Absent: Wedge Issue Amendments: Also of note in this bill were provisions that were not included.  Restrictionist members of Congress attempted to tack on their usual amendments.  Among them: making E-Verify national, mandatory, and permanent, and more money for the border Fence to Nowhere.  The lack of success of those attempting to use the bill to advance immigration wedge issues is a positive sign that Congress is beginning to show more interest in solving the broken immigration system rather than listening to the broken record of immigration restrictionists.

      Gutierrez announces reform principles:  On October 13th, Congressman Luis Gutierrez (D-IL) announced a set of principles that will guide the drafting of immigration reform legislation he intends to introduce later this year.  He did this in front of a crowd of thousands of immigrants and their advocates who had come to Washington to lobby for comprehensive immigration reform.  The bill, which is slated to be introduced sometime in December, is expected to include reforms that many immigration reform advocates have been pushing for. While an immigration reform bill that moves through the House will ultimately be one authored by Immigration Subcommittee Chair Zoe Lofgren, Rep. Gutierrez's bill can serve as a marker to define the elements that will gain the enthusiastic support of immigrant advocates.  Rep. Gutierrez has posted his immigration reform principles on his Web site.


      The rally, organized by the Reform Immigration FOR America Campaign, also attracted other Members of Congress.  In addition to Rep. Gutierrez, nine Representatives and Delegates from California , New York , Illinois , Colorado , and Arizona plus Senator Robert Menendez from New Jersey addressed the crowd.

      Commerce, Justice, Science Appropriations:  The spending bill that includes funding for the Census Bureau is being held up by, among other things, an amendment from Senator David Vitter (R-LA) that would prohibit funds from being spent on the 2010 Census unless the Census questionnaire is changed to include a question on citizenship and immigration status.  Vitter wants to exclude non-citizens from being counted for purposes of Congressional apportionment (the process by which states are apportioned Congressional representation).  Vitter's proposal runs counter to the 14th Amendment to the Constitution.  (For more on that, see our blog post, "One Louisiana Senator Knows the Constitution.") 


      Majority Leader Reid is expected to file cloture on the appropriations bill soon (to cut off a filibuster), and if that succeeds, the Vitter amendment will not be considered.

      Administrative Updates

      Detention Reform:  On October 6, the Department of Homeland Security released an overview and recommendations report that further defines earlier announcements to reform the immigration detention system.  Background for that announcement, a summary of the initiatives, and links to relevant documents can be found in our blog post, "Welcoming Detention Reform, Waiting for Immigration Reform."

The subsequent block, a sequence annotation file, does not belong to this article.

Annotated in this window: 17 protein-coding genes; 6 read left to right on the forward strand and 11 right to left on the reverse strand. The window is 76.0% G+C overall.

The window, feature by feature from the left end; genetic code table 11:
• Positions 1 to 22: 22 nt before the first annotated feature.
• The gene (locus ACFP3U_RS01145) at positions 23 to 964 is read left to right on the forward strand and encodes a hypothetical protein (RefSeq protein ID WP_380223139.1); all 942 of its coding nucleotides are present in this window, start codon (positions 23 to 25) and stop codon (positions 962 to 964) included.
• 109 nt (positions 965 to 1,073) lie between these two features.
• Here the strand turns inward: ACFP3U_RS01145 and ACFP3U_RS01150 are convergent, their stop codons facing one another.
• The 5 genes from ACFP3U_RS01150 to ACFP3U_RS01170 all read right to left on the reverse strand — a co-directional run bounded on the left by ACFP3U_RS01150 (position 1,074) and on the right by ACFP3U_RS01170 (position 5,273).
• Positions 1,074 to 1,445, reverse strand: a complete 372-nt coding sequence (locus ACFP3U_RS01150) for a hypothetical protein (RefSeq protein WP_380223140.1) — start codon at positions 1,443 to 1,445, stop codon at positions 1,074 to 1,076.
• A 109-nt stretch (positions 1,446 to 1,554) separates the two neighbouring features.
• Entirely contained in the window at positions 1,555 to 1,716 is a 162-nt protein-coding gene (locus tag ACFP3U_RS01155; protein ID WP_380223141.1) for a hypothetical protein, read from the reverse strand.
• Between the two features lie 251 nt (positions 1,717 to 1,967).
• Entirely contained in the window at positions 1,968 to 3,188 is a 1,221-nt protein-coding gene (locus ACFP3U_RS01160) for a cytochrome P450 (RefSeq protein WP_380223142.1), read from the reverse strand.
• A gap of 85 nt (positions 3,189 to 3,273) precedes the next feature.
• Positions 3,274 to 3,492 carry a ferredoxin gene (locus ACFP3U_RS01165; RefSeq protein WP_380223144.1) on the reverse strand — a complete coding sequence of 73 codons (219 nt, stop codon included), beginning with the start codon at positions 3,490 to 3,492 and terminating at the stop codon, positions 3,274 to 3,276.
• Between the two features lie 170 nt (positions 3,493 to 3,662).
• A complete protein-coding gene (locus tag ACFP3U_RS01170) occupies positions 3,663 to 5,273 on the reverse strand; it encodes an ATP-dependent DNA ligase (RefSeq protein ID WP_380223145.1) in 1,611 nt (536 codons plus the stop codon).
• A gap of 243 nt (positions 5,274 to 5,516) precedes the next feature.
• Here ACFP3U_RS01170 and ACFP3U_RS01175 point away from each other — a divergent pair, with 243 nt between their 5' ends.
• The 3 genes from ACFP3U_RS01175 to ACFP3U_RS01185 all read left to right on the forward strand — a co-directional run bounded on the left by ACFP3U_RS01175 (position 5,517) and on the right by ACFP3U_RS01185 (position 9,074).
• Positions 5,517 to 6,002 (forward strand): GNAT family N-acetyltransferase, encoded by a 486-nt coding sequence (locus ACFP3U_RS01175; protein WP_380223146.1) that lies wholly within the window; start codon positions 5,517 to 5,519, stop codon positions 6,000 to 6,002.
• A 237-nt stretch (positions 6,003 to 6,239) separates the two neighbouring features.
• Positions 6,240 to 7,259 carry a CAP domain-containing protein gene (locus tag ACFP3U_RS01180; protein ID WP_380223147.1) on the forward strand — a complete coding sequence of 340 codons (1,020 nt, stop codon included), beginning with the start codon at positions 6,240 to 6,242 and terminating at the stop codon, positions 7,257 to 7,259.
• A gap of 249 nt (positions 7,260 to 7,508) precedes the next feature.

No-Match Rule Rescinded: On October 7th, the Department of Homeland Security made final a proposed rule issued in August to rescind the Bush Administration's Social Security "No Match" rule.  The Bush Administration regulation outlined for employers what they must do upon receiving a letter from the Social Security Administration that tells the employer that an employee's name and Social Security number do not match Social Security Administration records.  Failure to abide by the regulation might have made the employer vulnerable to an immigration enforcement action.


      There had been an attempt by restrictionist Senators to insert an amendment in the DHS appropriations bill to prohibit spending on finalizing the proposed rule.  That effort was not successful.

      61 Agencies Sign New 287(g) Agreements: In July, the Department of Homeland Security announced that it had revamped its standard Memorandum of Agreement between Immigration and Customs Enforcement and local law enforcement agencies wishing to cooperate with ICE in enforcing immigration laws.  DHS required all agencies that had signed the old 287(g) agreement to sign the new agreement.  As of October 28, 61 agreements had been signed, with six still pending approval from the local governing body.  Several law enforcement agencies opted not to continue partnering with ICE.


      In our blog post, "New 287(g) Agreements Mean Nothing Without Strict Oversight," we report in detail on the new 287(g) agreements, and the sequel blog post, "Update: 67 287(g) Agreements Signed or Pending," reports on the agreements that were signed.

      CDC Lifts HIV Ban: On November 2, the Centers for Disease Control issued a Final Rule removing HIV infection from its list of "communicable diseases of public health significance."  Since the late 1980s, when HIV infection was added to the list of "communicable diseases of public health significance," persons infected with HIV have been inadmissible to theU.S. (except by a difficult-to-obtain special waiver).  When the Final Rule takes effect on January 4, 2010, persons with HIV infection will no longer be barred from visiting or immigrating to the U.S. due solely to infection with the virus. 


      The President remarked on this rule change in his signing statement for the Ryan White HIV/AIDS Treatment Extension Act on October 30.  A history of this issue can be read in the Final Rule.